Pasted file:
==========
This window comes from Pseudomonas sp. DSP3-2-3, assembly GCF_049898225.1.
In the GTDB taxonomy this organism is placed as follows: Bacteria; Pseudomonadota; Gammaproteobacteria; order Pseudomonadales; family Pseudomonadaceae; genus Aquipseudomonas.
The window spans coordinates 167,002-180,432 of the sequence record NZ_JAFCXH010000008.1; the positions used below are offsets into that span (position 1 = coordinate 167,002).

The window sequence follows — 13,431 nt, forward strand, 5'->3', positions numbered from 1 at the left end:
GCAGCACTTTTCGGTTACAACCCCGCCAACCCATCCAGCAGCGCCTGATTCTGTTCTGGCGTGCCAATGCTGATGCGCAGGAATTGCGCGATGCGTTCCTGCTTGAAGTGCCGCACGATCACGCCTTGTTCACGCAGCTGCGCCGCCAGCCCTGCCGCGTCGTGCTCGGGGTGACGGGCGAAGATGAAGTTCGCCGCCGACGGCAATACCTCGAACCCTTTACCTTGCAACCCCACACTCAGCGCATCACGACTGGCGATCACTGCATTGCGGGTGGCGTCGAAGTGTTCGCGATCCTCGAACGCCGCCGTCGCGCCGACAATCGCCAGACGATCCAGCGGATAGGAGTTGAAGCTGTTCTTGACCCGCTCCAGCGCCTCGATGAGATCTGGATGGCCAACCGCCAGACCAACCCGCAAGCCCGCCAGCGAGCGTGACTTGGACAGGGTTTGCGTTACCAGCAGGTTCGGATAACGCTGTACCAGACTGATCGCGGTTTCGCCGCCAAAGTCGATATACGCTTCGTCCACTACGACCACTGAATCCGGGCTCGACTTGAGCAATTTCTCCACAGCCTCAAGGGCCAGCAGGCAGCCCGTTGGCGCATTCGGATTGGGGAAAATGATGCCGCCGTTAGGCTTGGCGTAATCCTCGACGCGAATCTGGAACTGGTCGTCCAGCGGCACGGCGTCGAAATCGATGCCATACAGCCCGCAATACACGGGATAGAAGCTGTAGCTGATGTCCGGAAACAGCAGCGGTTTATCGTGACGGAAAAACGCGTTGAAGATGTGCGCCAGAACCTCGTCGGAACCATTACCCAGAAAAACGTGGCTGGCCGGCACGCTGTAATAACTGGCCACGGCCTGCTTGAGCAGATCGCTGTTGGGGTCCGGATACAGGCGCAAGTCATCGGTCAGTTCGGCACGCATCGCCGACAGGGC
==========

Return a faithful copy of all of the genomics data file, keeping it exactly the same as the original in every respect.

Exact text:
This window comes from Pseudomonas sp. DSP3-2-3, assembly GCF_049898225.1.
In the GTDB taxonomy this organism is placed as follows: Bacteria; Pseudomonadota; Gammaproteobacteria; order Pseudomonadales; family Pseudomonadaceae; genus Aquipseudomonas.
The window spans coordinates 167,002-180,432 of the sequence record NZ_JAFCXH010000008.1; the positions used below are offsets into that span (position 1 = coordinate 167,002).

The window sequence follows — 13,431 nt, forward strand, 5'->3', positions numbered from 1 at the left end:
GCAGCACTTTTCGGTTACAACCCCGCCAACCCATCCAGCAGCGCCTGATTCTGTTCTGGCGTGCCAATGCTGATGCGCAGGAATTGCGCGATGCGTTCCTGCTTGAAGTGCCGCACGATCACGCCTTGTTCACGCAGCTGCGCCGCCAGCCCTGCCGCGTCGTGCTCGGGGTGACGGGCGAAGATGAAGTTCGCCGCCGACGGCAATACCTCGAACCCTTTACCTTGCAACCCCACACTCAGCGCATCACGACTGGCGATCACTGCATTGCGGGTGGCGTCGAAGTGTTCGCGATCCTCGAACGCCGCCGTCGCGCCGACAATCGCCAGACGATCCAGCGGATAGGAGTTGAAGCTGTTCTTGACCCGCTCCAGCGCCTCGATGAGATCTGGATGGCCAACCGCCAGACCAACCCGCAAGCCCGCCAGCGAGCGTGACTTGGACAGGGTTTGCGTTACCAGCAGGTTCGGATAACGCTGTACCAGACTGATCGCGGTTTCGCCGCCAAAGTCGATATACGCTTCGTCCACTACGACCACTGAATCCGGGCTCGACTTGAGCAATTTCTCCACAGCCTCAAGGGCCAGCAGGCAGCCCGTTGGCGCATTCGGATTGGGGAAAATGATGCCGCCGTTAGGCTTGGCGTAATCCTCGACGCGAATCTGGAACTGGTCGTCCAGCGGCACGGCGTCGAAATCGATGCCATACAGCCCGCAATACACGGGATAGAAGCTGTAGCTGATGTCCGGAAACAGCAGCGGTTTATCGTGACGGAAAAACGCGTTGAAGATGTGCGCCAGAACCTCGTCGGAACCATTACCCAGAAAAACGTGGCTGGCCGGCACGCTGTAATAACTGGCCACGGCCTGCTTGAGCAGATCGCTGTTGGGGTCCGGATACAGGCGCAAGTCATCGGTCAGTTCGGCACGCATCGCCGACAGGGC